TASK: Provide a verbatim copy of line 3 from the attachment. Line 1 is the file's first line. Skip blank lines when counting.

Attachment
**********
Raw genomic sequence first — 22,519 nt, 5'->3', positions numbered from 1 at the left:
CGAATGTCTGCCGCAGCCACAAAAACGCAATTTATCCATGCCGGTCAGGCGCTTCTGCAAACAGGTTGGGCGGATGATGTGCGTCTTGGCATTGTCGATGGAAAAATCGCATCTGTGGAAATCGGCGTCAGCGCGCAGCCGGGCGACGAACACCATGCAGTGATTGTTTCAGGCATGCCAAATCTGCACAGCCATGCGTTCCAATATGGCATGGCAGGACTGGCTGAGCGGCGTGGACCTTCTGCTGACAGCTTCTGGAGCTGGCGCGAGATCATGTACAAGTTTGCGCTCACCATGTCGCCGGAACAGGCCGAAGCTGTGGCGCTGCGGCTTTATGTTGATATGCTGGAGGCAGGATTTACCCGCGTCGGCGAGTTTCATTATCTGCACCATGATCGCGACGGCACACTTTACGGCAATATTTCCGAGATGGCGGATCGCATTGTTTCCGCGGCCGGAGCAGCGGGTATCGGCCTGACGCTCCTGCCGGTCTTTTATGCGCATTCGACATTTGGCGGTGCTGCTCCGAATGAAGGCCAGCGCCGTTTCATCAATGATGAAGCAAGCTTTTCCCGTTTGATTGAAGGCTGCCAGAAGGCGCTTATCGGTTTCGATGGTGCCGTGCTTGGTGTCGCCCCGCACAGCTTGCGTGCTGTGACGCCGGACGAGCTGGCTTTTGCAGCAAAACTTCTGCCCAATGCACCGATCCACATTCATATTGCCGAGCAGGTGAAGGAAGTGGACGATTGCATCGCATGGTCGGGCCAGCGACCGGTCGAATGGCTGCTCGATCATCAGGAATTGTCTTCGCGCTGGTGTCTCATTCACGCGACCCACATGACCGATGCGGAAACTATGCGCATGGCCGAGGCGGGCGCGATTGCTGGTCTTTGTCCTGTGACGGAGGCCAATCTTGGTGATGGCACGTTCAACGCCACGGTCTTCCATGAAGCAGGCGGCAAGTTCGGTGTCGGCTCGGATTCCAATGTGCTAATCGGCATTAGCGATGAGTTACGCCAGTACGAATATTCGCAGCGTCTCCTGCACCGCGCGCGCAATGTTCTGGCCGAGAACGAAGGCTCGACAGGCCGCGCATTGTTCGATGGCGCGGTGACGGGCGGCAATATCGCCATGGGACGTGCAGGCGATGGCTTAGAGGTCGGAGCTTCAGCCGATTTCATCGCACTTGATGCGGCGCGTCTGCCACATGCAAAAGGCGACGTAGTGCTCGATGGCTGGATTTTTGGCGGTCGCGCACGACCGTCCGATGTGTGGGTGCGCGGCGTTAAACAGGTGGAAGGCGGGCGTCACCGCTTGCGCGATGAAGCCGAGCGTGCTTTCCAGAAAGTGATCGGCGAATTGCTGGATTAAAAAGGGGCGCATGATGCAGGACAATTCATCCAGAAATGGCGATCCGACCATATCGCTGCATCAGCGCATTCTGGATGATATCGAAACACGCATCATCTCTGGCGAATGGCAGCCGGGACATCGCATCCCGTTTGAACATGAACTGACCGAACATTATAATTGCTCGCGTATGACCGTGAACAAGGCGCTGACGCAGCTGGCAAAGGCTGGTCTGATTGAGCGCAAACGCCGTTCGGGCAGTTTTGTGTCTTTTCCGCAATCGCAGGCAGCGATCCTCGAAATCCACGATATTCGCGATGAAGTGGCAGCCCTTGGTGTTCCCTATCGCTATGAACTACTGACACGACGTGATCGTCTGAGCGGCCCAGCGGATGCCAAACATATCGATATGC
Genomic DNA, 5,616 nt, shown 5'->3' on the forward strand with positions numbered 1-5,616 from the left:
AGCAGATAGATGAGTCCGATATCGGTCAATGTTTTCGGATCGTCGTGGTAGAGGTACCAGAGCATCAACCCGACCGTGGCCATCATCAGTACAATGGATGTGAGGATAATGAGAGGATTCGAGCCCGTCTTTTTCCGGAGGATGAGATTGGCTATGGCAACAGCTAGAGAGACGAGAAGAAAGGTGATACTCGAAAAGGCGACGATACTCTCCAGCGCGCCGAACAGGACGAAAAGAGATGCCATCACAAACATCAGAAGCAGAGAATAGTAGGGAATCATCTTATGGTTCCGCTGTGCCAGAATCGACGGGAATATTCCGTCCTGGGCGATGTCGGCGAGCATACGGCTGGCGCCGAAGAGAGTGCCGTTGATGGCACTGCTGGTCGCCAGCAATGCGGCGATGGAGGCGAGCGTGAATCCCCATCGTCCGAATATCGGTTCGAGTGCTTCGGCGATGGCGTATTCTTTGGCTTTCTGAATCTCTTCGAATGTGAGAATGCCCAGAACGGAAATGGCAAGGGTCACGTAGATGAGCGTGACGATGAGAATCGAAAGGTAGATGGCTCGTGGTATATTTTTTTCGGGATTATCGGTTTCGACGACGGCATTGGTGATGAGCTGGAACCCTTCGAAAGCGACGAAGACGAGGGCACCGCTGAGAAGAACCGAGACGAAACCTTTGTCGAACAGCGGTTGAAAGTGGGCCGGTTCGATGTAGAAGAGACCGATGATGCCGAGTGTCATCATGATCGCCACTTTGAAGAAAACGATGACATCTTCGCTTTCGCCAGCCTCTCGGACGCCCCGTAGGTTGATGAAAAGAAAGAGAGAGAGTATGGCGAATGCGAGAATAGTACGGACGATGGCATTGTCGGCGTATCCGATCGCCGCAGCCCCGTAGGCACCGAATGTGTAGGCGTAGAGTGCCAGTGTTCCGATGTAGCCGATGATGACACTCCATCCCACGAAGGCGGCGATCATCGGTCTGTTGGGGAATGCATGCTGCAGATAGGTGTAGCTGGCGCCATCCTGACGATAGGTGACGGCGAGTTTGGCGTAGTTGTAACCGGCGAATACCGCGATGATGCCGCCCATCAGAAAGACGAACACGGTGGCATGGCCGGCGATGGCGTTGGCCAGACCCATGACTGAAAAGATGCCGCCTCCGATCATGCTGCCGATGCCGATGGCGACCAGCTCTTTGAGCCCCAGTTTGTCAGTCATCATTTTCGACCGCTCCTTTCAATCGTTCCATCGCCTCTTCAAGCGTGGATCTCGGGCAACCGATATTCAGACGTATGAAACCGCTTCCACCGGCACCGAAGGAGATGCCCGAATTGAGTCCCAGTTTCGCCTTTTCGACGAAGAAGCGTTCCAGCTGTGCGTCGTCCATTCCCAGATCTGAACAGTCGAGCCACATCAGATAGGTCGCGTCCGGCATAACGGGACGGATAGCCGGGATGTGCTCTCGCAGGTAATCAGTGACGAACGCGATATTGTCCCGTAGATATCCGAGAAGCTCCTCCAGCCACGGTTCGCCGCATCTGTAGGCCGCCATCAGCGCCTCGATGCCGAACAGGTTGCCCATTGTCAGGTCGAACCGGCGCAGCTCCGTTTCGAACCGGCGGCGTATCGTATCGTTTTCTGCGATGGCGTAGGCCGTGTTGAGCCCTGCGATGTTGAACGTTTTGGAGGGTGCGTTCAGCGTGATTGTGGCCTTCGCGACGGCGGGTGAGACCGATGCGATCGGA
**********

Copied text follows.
Genomic DNA, 5,616 nt, shown 5'->3' on the forward strand with positions numbered 1-5,616 from the left: